9. HE COMFORTED STEVEN SPIELBERG DURING THE FILMING OF SCHINDLER’S LIST.

At this year’s 25th anniversary screening of Schindler’s List, held at the Tribeca Film Festival, director Steven Spielberg shared that Williams—who played Peter Pan in Spielberg’s Hook—would call him and make him laugh. “Robin knew what I was going through, and once a week, Robin would call me on schedule and he would do 15 minutes of stand-up on the phone,” Spielberg said. “I would laugh hysterically, because I had to release so much.”

10. HE HELPED ETHAN HAWKE GET HIS AGENT.

During a June 2018 appearance on The Graham Norton Show, Ethan Hawke recalled how, while working on Dead Poets Society, Williams was hard on him. “I really wanted to be a serious actor,” Hawke said. “I really wanted to be in character, and I really didn’t want to laugh. The more I didn’t laugh, the more insane [Williams] got. He would make fun of me. ‘Oh this one doesn't want to laugh.’ And the more smoke would come out of my ears. He didn’t understand I was trying to do a good job.” Hawke had assumed Williams hated him during filming.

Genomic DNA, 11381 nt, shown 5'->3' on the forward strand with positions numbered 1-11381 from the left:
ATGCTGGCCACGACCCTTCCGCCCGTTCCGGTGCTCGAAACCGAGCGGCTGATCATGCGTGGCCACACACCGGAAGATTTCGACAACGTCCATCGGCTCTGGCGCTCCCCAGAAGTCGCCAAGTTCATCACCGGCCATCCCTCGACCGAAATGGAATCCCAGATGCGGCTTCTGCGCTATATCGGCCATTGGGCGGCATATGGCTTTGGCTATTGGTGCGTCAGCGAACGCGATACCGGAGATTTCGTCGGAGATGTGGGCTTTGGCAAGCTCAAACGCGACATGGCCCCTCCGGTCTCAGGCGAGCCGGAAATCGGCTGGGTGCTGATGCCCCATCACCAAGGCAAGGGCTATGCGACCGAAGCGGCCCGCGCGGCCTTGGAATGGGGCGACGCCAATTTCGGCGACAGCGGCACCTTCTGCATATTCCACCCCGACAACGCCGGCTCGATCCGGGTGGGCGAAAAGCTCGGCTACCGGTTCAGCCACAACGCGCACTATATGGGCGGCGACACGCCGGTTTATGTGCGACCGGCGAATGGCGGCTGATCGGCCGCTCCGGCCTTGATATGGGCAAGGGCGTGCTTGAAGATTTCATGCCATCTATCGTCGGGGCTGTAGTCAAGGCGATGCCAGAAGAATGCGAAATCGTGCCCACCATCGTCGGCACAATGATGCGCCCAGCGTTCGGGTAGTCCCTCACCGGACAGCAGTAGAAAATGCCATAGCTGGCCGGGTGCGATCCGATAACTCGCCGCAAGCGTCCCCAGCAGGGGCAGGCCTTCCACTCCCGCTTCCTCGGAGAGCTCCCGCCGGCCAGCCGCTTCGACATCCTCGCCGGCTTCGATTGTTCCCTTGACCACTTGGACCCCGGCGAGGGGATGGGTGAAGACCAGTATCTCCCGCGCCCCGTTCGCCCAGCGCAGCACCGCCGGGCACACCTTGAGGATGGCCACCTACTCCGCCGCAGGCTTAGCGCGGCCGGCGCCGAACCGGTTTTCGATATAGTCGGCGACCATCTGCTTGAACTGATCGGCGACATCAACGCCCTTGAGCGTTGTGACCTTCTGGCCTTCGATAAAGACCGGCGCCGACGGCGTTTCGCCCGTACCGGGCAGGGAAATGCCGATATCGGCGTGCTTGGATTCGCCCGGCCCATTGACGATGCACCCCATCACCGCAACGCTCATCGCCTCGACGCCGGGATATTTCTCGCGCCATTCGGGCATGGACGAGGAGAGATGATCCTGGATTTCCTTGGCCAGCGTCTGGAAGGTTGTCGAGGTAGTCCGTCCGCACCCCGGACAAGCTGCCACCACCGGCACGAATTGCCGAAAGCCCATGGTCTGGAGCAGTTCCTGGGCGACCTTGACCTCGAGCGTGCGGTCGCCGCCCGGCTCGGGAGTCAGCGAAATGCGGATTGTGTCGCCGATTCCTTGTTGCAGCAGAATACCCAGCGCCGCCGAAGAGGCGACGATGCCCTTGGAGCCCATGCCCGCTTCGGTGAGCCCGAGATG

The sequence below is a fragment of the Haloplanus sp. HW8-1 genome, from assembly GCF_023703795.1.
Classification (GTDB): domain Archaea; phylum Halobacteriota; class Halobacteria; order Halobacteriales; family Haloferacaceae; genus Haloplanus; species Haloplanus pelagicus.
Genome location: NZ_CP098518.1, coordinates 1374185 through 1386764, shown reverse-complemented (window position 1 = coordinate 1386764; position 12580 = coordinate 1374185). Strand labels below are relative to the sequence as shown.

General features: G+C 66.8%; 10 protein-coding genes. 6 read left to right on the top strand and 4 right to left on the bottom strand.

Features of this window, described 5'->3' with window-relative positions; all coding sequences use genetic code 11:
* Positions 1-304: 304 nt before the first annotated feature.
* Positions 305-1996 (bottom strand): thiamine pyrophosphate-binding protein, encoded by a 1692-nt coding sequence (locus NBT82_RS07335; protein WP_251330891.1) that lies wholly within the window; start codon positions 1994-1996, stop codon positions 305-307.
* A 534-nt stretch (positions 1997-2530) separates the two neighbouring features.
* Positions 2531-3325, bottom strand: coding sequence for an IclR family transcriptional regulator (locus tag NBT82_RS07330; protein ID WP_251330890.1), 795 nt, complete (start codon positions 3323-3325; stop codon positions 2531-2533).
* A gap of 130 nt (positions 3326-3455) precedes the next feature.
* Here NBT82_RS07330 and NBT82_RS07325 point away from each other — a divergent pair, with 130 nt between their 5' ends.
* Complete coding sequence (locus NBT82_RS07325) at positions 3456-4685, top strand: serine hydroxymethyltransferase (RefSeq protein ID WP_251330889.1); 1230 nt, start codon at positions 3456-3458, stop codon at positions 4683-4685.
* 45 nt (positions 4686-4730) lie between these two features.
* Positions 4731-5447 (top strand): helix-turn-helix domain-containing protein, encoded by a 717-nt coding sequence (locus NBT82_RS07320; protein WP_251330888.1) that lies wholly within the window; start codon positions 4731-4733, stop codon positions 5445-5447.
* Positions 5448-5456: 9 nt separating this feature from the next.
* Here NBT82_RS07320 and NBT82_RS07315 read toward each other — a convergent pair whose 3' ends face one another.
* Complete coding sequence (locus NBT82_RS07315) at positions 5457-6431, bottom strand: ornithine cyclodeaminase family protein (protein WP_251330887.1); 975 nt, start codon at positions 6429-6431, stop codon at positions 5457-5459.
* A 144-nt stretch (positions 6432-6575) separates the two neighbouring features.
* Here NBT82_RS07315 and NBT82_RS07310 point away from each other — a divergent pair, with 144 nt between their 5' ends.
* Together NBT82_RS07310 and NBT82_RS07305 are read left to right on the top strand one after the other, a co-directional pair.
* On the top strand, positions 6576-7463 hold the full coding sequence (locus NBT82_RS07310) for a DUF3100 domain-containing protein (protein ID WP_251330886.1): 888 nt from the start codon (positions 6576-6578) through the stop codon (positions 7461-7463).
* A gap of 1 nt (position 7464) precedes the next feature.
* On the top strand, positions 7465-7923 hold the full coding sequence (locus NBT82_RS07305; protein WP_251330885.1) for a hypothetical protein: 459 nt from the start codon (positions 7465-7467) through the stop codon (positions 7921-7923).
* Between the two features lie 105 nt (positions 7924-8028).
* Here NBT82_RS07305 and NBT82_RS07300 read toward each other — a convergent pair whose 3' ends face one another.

After filming ended, Hawke went back to school, but he received a surprising phone call. It was from Williams’s agent, who—at Williams's suggestion—wanted to sign Hawke. Hawke said he still has the same agent today.

11. HE WAS ALMOST CAST IN MIDNIGHT RUN.

In February 1988, Williams told Rolling Stone how he sometimes still had to audition for roles. “I read for a movie with [Robert] De Niro, [Midnight Run], to be directed by Marty Brest,” Williams said. “I met with them three or four times, and it got real close, it was almost there, and then they went with somebody else. The character was supposed to be an accountant for the Mafia. Charles Grodin got the part. I was craving it. I thought, ‘I can be as funny,’ but they wanted someone obviously more in type. And in the end, he was better for it. But it was rough for me. I had to remind myself, ‘Okay, come on, you’ve got other things.’”